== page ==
Innovative Management of New Zealand Pigmyweed on the Caledonian Canal

Scottish Canals is proud to be leading the development of innovative management techniques to control the spread of a pernicious non-native invasive amphibious plant – New Zealand Pigmyweed, found growing in and around the Caledonian Canal at Inverness.

New Zealand Pigmyweed (Crassula helmsii), is an ‘alien’ plant that creates a significant problem for the native biodiversity of the canal – disrupting the eco-systems, and creating concern surrounding navigation and clogged waterways. The plant is able to spread through the smallest fragments – raising further concern for other water bodies in Scotland.

The project, supported by the CAN DO Innovation Challenge, will work to develop new management techniques to control the spread of New Zealand Pigmyweed on the estate – with outlook of working towards eradicating the invasive species all together. Recruiting four expert teams of Scotland based innovators to tackle the problem, the issue is in the hands of specialists from the marine engineering and environmental sectors from AECOM, Augmentias, ECUS, and the Centre for Ecology & Hydrology.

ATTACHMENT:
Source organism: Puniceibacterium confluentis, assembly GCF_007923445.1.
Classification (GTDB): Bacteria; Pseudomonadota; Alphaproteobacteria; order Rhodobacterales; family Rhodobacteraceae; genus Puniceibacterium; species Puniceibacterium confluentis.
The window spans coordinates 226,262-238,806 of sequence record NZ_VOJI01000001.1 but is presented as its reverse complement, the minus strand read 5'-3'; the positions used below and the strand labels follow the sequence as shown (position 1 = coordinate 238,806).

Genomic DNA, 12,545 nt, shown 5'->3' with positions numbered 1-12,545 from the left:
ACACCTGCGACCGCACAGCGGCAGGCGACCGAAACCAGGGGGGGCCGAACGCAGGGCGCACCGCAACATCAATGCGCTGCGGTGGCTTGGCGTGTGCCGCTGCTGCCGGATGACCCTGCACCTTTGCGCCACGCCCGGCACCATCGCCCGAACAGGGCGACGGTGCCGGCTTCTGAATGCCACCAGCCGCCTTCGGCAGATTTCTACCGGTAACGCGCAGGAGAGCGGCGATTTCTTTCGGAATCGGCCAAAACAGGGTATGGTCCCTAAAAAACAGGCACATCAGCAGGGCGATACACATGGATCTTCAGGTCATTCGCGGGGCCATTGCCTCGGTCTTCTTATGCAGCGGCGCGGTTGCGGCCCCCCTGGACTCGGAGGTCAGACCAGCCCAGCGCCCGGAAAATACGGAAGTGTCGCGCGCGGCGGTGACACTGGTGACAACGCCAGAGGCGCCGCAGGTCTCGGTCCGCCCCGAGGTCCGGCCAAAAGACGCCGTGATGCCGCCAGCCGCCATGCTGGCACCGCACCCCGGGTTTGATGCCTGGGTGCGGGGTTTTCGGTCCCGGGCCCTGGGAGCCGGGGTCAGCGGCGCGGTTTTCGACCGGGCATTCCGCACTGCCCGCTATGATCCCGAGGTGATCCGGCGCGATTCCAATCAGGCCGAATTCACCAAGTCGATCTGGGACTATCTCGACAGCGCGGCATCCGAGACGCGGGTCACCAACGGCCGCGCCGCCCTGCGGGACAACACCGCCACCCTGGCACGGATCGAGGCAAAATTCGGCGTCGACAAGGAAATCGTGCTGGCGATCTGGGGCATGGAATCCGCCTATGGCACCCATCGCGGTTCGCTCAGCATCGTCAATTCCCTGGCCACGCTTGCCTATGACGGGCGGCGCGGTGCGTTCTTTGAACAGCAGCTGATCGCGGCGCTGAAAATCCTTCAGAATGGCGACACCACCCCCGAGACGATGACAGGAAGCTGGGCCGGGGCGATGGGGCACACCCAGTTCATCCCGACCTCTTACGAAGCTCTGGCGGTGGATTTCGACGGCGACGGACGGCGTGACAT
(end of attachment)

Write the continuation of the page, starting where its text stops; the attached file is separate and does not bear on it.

To assist in the eradication of this harmful plant, we ask that you help to stop the spread by following three simple steps:

CHECK your equipment, boat, and clothing after exiting the water for mud, anumals, or plant materials. Remove anything you do find and leave it at the site.

CLEAN everything thoroughly as soon as you can – paying attention to areas that are damp or hard to access. Hot water, if accessible, is ideal.

DRY everything for as long as you can before using in a body of water elsewhere, as some invasive species can survive for over two weeks in damp conditions.

The first phase of the project will run until Spring 2020 – with updates available on our website, and our social channels.

You can find out more about the CAN DO Innovation Challenge Fund – a partnership between Scottish Enterprise, Highlands and Islands Enterprise, Scottish Government, and the Scottish Funding Council, here.

Share this Story